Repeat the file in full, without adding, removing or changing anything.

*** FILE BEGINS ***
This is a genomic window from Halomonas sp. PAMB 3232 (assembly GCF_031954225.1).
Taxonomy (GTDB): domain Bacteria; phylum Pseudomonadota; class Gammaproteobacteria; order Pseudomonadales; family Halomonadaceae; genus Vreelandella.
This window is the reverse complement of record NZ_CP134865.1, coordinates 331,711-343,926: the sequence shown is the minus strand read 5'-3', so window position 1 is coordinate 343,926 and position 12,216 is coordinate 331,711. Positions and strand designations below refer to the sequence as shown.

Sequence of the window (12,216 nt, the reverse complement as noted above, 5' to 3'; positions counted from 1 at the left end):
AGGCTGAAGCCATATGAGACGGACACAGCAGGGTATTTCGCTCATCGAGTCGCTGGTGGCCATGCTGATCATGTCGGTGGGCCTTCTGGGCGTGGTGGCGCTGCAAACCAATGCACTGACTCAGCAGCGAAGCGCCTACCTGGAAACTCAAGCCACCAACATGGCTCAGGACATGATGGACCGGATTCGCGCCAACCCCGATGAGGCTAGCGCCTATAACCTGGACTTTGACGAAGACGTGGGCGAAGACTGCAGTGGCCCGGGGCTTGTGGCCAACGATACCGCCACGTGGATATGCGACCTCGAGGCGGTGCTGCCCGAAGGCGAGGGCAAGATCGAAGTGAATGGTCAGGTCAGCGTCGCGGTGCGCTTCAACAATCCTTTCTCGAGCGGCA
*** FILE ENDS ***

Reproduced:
This is a genomic window from Halomonas sp. PAMB 3232 (assembly GCF_031954225.1).
Taxonomy (GTDB): domain Bacteria; phylum Pseudomonadota; class Gammaproteobacteria; order Pseudomonadales; family Halomonadaceae; genus Vreelandella.
This window is the reverse complement of record NZ_CP134865.1, coordinates 331,711-343,926: the sequence shown is the minus strand read 5'-3', so window position 1 is coordinate 343,926 and position 12,216 is coordinate 331,711. Positions and strand designations below refer to the sequence as shown.

Sequence of the window (12,216 nt, the reverse complement as noted above, 5' to 3'; positions counted from 1 at the left end):
AGGCTGAAGCCATATGAGACGGACACAGCAGGGTATTTCGCTCATCGAGTCGCTGGTGGCCATGCTGATCATGTCGGTGGGCCTTCTGGGCGTGGTGGCGCTGCAAACCAATGCACTGACTCAGCAGCGAAGCGCCTACCTGGAAACTCAAGCCACCAACATGGCTCAGGACATGATGGACCGGATTCGCGCCAACCCCGATGAGGCTAGCGCCTATAACCTGGACTTTGACGAAGACGTGGGCGAAGACTGCAGTGGCCCGGGGCTTGTGGCCAACGATACCGCCACGTGGATATGCGACCTCGAGGCGGTGCTGCCCGAAGGCGAGGGCAAGATCGAAGTGAATGGTCAGGTCAGCGTCGCGGTGCGCTTCAACAATCCTTTCTCGAGCGGCA